In my early teens, I went through what I can only describe as a Tolkien phase. I obsessed over the reclusive author of The Lord of the Rings, devouring biographies, essays, poems, short stories, and even the good Professor’s noted treatise on Beowulf—my first foray into the confusing world of literary criticism. When I ran out of books about J.R.R. Tolkien, I began reading books about his colleague C.S. Lewis.
Yes, I was a strange child. This should come as absolutely no surprise to anyone who now knows me as a strange adult.
(Fun fact: My obsession with tea, which was diminished slightly by my later obsession with coffee, began with my fascination with British authors. I also wanted to imitate Tolkien by drinking beer and smoking tobacco, but my parents disapproved.)
It wasn’t until my high school and college years that my literary horizons broadened far beyond Lewis and Tolkien. In those early years, however, there was one more author whose books I loved dearly—a storyteller whose world delighted me as much as any Narnia or Middle-earth. Although this author was British, like Lewis and Tolkien, he was no professor.
No, he was a veterinarian.
Ladies and gentlemen, I give you a man whose stories of men, women, and animals have charmed me for more than a decade.
I give you James Herriot, who penned enchanting tales of creatures great and small.
James Alfred Wight, who wrote under the name James Herriot, was a veterinary surgeon who served farmers and residents in England’s Yorkshire Dales. He spent many years treating cattle, sheep, horses, pigs, cats, and dogs. Herriot was a vet in more ways than one: he served in England’s RAF (Royal Air Force) during World War II. His books are slightly fictionalized memoirs, full of real-life experiences tailored for dramatic effect.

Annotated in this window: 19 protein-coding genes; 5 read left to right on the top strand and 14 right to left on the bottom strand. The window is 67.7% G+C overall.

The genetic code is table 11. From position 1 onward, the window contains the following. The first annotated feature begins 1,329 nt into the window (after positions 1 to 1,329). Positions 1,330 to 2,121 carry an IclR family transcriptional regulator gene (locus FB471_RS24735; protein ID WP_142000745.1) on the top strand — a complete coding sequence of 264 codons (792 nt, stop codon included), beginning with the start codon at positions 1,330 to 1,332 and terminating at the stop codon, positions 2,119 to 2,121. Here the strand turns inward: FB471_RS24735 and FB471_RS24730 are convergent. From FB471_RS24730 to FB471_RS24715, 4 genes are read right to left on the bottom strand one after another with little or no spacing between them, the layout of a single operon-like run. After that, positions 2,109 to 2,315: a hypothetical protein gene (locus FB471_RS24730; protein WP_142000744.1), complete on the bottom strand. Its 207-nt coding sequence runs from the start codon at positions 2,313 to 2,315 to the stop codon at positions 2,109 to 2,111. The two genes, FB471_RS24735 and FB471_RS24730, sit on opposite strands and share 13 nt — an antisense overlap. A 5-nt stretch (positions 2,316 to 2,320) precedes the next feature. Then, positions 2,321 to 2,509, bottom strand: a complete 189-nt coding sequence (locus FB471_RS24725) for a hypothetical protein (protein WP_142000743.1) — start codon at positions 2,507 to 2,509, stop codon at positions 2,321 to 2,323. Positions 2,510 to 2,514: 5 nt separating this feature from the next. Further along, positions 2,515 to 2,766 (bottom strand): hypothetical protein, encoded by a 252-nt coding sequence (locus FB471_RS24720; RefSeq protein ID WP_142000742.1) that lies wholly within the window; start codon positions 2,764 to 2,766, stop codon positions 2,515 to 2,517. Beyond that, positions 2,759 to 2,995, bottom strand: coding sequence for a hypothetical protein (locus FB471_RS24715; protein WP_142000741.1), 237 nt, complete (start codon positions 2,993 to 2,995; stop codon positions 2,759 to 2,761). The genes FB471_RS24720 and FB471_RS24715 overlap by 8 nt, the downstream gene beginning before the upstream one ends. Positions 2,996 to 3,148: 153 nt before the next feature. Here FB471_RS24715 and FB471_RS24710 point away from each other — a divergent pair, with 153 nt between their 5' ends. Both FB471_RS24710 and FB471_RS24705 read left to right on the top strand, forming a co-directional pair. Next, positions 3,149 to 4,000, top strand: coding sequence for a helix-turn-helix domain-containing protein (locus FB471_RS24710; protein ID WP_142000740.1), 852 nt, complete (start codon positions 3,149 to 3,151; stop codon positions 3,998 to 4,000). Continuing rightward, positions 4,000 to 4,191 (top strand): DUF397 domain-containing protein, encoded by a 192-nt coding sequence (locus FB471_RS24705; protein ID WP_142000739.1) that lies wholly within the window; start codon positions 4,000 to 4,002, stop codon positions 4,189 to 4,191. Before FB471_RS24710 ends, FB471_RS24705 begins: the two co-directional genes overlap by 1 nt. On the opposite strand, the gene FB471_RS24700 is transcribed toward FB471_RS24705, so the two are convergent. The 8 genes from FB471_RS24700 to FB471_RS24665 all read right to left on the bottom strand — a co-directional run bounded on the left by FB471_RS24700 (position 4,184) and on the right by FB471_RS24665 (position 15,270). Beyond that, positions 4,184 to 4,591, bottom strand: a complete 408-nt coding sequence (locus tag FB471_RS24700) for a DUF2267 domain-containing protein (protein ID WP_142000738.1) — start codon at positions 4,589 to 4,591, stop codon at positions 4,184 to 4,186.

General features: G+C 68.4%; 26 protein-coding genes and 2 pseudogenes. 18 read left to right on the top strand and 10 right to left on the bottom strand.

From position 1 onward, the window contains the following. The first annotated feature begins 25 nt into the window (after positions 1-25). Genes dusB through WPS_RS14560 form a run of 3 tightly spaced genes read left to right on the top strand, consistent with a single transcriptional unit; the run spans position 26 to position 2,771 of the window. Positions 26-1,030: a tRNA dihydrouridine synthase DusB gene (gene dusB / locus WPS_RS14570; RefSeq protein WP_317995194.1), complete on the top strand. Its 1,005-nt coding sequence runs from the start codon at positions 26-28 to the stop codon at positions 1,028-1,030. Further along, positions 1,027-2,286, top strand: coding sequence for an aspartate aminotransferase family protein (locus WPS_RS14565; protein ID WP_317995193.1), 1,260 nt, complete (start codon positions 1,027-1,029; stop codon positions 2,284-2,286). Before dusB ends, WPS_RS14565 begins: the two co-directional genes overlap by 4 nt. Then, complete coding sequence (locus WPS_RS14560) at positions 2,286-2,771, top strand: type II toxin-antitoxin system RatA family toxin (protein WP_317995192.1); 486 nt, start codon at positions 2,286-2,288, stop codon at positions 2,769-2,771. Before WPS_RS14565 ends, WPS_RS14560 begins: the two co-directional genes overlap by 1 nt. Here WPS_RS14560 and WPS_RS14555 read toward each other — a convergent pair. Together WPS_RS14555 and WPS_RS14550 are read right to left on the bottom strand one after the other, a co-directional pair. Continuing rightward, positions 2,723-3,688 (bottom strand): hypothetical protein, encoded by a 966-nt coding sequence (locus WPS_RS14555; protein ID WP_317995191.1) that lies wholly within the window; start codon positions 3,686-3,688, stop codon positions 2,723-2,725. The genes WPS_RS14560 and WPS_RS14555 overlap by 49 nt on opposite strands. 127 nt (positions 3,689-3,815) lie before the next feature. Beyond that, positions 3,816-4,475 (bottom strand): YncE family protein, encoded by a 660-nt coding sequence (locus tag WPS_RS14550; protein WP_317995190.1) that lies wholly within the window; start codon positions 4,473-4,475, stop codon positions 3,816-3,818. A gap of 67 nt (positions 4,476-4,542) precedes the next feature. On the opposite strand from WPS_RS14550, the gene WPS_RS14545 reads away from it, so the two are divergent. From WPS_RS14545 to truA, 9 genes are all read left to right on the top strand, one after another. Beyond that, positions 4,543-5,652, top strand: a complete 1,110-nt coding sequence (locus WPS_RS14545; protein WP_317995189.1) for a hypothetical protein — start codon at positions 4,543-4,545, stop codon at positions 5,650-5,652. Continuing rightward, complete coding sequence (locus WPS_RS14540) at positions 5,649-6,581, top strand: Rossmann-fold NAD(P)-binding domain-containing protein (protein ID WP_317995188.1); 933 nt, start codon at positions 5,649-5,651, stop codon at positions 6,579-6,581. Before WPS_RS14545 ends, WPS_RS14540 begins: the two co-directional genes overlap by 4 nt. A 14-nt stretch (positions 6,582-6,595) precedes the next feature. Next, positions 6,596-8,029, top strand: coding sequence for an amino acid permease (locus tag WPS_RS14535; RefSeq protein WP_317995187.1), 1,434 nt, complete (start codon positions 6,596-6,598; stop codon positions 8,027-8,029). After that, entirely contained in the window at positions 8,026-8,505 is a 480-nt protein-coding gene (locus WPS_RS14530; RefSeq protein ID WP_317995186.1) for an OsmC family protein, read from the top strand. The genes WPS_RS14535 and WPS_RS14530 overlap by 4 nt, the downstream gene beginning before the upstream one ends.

The life of a vet may not seem interesting, but Herriot’s stories reveal a career of excitement and unpredictability. Have you ever seen a medical drama on television? Have you felt the tension of a tough case, the thrill of a clever cure, or the grief of a death the doctors couldn’t prevent? Imagine all that, but with animals instead of people, farms instead of hospitals, and wry optimism instead of cynical angst. I will always prefer James Herriot to Gregory House.
The animals in Herriot’s stories are often as interesting as the people, and the people are plenty interesting. Herriot’s boss (and eventual partner) Siegfried is eccentric, charismatic, short-tempered, and absent-minded. Siegfried’s younger brother Tristan is an unstoppable force of cheerful irresponsibility. Their clients, from tough-as-nails gaffers to delusional old ladies, are a fascinating bunch.
The stories themselves range from hilarious to heartbreaking. One day, Herriot holds back laughter as Siegfried cowers beneath the tyrannical bossiness of his secretary. Another day, Herriot holds back tears as a poverty-stricken man loses his dog to cancer. Add a burgeoning romance to the mix, one with enough humor to appease even a cynical reader like me, and Herriot’s stories become something truly special.
For someone with no background as an author—Herriot didn’t start writing until the age of fifty—his style is remarkably good. His books have a warmth and sincerity that practically shine through the pages.
In conclusion, ladies and gentlemen, James Herriot is awesome.